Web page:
(1) I did an original batch.
    (2) I did a batch using Dried Cranberries with White Chocolate Chips.
    (3) I did a batch using 2 different types of raisins.
    (4) I did a batch using Chocolate Nibs with Pecans. (This tasted really good, but, it really needed more Chocolate Nibs than what I had on hand. Don’t be shy to try this, but I would recommend using about 3/4 cup of Chocolate Nibs and 3/4 cup of Chopped Pecans, for these to taste awesome). (I had about an 1/8 of a cup of Chocolate Nibs on hand)

    So, there you have it. This recipe is very versatile and everyone at my husband’s work loved them. Said they were much better than anything they ever had from Starbucks. And since they do breakfast biscuits and fruits on Friday mornings, I won’t be surprised if these end up being a regular requested item. And my hubby passed the recipe out to a few people who wanted it. 🙂 Love this recipe.

  4. 5 stars
    LOL…my husband and grandson are hooked on these things. I made them twice on Thursday and again yesterday, Friday and it seems I’ll be making them again later today. 🙂 Oh, and I shared the recipe with a friend of mine who is from Germany. She’d never heard of them. These are just so easy and incredible. I’m surprised others haven’t tried them and posted about them. Again, thanks so very much for the recipe.

  5. 4 stars
    Ok. Where to start….

    So, yesterday I came across this recipe. I decided to give it a try. I’d never heard of them and I’d never bought, or used, currants before, even though I’ve seen them in the store. So, off I went to buy some, along with eggs, since I was out. I came home, mixed up the dough, not sure what to expect. Pulled out my griddle, heated it up and commenced to cook them.

    When they were done, and still hot, I sprinkled them with Dr. Oetker Natural Vanilla Sugar. (purchased the sugar at the German Store/bakery we have in a town about 45 minutes from us) Then, once cooled, I ate one. I thought, ok…this is different. Wasn’t sure what to think of them. After a bit, I ate a second one. Thought to myself, wow, these are actually pretty good. And then I ate a 3rd one and decided that was probably enough.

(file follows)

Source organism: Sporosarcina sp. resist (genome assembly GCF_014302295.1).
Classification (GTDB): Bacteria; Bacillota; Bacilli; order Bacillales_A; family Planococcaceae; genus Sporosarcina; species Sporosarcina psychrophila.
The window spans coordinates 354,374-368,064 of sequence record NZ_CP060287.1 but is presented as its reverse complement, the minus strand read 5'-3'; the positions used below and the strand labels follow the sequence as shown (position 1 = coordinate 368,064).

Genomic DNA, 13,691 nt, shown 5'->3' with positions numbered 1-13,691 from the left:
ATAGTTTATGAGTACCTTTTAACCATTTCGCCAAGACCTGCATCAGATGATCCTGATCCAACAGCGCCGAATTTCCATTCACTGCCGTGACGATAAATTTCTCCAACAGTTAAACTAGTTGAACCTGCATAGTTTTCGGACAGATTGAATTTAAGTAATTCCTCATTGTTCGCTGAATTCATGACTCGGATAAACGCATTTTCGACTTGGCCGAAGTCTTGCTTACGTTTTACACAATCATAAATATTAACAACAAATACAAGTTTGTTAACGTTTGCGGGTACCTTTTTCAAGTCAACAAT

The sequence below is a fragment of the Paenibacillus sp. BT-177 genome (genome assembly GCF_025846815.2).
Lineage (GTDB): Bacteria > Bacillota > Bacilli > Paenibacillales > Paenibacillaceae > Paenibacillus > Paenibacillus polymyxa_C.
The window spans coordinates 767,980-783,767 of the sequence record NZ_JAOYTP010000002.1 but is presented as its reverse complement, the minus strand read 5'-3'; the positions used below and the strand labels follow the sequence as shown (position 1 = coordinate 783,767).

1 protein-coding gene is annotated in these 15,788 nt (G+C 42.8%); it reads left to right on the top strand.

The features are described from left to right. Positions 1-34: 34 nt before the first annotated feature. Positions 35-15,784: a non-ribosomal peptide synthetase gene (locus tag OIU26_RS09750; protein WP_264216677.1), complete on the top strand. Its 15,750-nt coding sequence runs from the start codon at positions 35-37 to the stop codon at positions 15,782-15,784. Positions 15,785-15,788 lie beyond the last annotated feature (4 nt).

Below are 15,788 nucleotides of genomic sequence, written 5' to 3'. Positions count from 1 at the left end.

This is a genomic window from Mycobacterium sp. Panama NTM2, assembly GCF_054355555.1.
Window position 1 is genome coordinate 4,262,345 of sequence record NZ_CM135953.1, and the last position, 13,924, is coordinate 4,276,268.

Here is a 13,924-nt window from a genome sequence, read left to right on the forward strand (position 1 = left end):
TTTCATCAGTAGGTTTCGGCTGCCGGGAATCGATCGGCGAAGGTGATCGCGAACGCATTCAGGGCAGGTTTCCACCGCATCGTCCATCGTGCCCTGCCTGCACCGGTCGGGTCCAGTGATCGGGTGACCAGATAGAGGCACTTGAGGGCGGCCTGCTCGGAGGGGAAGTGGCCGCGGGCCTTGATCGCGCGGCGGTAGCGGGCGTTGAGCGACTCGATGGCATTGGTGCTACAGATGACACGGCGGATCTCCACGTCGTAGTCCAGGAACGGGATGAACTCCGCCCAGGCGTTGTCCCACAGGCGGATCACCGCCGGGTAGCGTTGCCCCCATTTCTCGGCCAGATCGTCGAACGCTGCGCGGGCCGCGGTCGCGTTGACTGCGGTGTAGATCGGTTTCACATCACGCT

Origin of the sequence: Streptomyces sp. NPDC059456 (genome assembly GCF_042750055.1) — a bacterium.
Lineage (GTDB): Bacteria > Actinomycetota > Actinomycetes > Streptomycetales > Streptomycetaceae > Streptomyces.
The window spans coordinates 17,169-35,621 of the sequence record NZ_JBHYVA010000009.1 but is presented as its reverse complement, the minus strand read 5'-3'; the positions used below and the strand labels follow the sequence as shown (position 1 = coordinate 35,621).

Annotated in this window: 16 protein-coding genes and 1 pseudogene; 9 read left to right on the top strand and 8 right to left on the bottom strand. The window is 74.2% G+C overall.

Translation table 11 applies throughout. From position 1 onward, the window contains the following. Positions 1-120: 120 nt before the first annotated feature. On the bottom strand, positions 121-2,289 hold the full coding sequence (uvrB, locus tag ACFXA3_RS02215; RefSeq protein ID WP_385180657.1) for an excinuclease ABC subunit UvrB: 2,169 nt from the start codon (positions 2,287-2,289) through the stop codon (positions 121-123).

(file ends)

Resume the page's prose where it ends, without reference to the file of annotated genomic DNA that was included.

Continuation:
So, about 2 hours later, my husband comes home and he has our 11-year-old grandson with him. They each tried one, really liked them and then ate what was left. (Oh, the recipe made 16 of these little cakes) Anyway, they ate what was left. Then they wanted me to make more, so they could have some for today. My husband wanted them to go with his coffee and our grandson wanted some in his lunch.

    So, I made a 2nd batch last night. Right now, there’s only 3 left and I won’t be surprised if my husband ask me to make more tonight. So, my opinion.

    These are really, really good, worth trying and worth making. Now, I will say, our grandson is not your typical kid. He has no qualms about trying new foods and he’s finding his palate. He suggested I put some lemon zest in some. Which I did last night. Some were original and some had lemon zest. Those were good too. He had one of each in his lunch today.

    So, yes, I highly recommend trying these.

    And for my American counterparts who need a reference guide of what they’re like…. They’re a cross between a biscuit, a scone and cookie. Only better. Happy baking and thanks so much for sharing the recipe.